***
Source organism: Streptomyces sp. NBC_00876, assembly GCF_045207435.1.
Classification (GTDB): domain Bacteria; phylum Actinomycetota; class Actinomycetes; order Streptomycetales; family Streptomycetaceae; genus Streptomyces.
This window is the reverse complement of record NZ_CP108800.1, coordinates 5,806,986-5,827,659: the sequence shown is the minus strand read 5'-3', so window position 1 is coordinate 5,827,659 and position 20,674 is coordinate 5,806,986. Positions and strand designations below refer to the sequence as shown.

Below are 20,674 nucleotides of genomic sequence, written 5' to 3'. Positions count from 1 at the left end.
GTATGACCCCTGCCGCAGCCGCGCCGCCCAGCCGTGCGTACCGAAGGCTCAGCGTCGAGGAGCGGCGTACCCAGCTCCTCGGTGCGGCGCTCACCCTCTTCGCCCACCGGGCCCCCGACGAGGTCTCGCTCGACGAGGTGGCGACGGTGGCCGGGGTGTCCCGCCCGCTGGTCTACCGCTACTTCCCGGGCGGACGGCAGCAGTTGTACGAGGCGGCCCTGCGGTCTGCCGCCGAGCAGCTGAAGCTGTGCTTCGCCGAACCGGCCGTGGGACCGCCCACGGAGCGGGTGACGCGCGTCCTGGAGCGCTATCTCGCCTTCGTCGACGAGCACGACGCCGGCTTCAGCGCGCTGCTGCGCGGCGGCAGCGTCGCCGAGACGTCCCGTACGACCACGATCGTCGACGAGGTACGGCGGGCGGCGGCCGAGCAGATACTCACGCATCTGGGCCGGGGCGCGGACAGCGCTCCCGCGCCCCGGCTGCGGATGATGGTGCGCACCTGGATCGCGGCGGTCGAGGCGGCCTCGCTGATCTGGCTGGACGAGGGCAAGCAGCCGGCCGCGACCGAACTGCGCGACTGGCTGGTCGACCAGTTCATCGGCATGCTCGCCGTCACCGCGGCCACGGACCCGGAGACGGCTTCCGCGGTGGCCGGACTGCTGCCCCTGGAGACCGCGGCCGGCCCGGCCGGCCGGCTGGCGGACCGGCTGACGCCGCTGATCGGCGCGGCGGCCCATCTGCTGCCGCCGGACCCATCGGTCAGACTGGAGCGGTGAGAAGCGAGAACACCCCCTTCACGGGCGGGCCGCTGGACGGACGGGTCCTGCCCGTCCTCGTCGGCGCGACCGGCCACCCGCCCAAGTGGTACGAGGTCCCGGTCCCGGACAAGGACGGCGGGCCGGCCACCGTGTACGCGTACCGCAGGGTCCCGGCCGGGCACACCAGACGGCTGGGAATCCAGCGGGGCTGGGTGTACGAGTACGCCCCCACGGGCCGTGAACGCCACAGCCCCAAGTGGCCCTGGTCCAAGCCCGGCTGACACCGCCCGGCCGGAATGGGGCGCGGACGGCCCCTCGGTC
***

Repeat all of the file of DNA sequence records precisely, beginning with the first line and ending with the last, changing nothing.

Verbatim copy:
Source organism: Streptomyces sp. NBC_00876, assembly GCF_045207435.1.
Classification (GTDB): domain Bacteria; phylum Actinomycetota; class Actinomycetes; order Streptomycetales; family Streptomycetaceae; genus Streptomyces.
This window is the reverse complement of record NZ_CP108800.1, coordinates 5,806,986-5,827,659: the sequence shown is the minus strand read 5'-3', so window position 1 is coordinate 5,827,659 and position 20,674 is coordinate 5,806,986. Positions and strand designations below refer to the sequence as shown.

Below are 20,674 nucleotides of genomic sequence, written 5' to 3'. Positions count from 1 at the left end.
GTATGACCCCTGCCGCAGCCGCGCCGCCCAGCCGTGCGTACCGAAGGCTCAGCGTCGAGGAGCGGCGTACCCAGCTCCTCGGTGCGGCGCTCACCCTCTTCGCCCACCGGGCCCCCGACGAGGTCTCGCTCGACGAGGTGGCGACGGTGGCCGGGGTGTCCCGCCCGCTGGTCTACCGCTACTTCCCGGGCGGACGGCAGCAGTTGTACGAGGCGGCCCTGCGGTCTGCCGCCGAGCAGCTGAAGCTGTGCTTCGCCGAACCGGCCGTGGGACCGCCCACGGAGCGGGTGACGCGCGTCCTGGAGCGCTATCTCGCCTTCGTCGACGAGCACGACGCCGGCTTCAGCGCGCTGCTGCGCGGCGGCAGCGTCGCCGAGACGTCCCGTACGACCACGATCGTCGACGAGGTACGGCGGGCGGCGGCCGAGCAGATACTCACGCATCTGGGCCGGGGCGCGGACAGCGCTCCCGCGCCCCGGCTGCGGATGATGGTGCGCACCTGGATCGCGGCGGTCGAGGCGGCCTCGCTGATCTGGCTGGACGAGGGCAAGCAGCCGGCCGCGACCGAACTGCGCGACTGGCTGGTCGACCAGTTCATCGGCATGCTCGCCGTCACCGCGGCCACGGACCCGGAGACGGCTTCCGCGGTGGCCGGACTGCTGCCCCTGGAGACCGCGGCCGGCCCGGCCGGCCGGCTGGCGGACCGGCTGACGCCGCTGATCGGCGCGGCGGCCCATCTGCTGCCGCCGGACCCATCGGTCAGACTGGAGCGGTGAGAAGCGAGAACACCCCCTTCACGGGCGGGCCGCTGGACGGACGGGTCCTGCCCGTCCTCGTCGGCGCGACCGGCCACCCGCCCAAGTGGTACGAGGTCCCGGTCCCGGACAAGGACGGCGGGCCGGCCACCGTGTACGCGTACCGCAGGGTCCCGGCCGGGCACACCAGACGGCTGGGAATCCAGCGGGGCTGGGTGTACGAGTACGCCCCCACGGGCCGTGAACGCCACAGCCCCAAGTGGCCCTGGTCCAAGCCCGGCTGACACCGCCCGGCCGGAATGGGGCGCGGACGGCCCCTCGGTC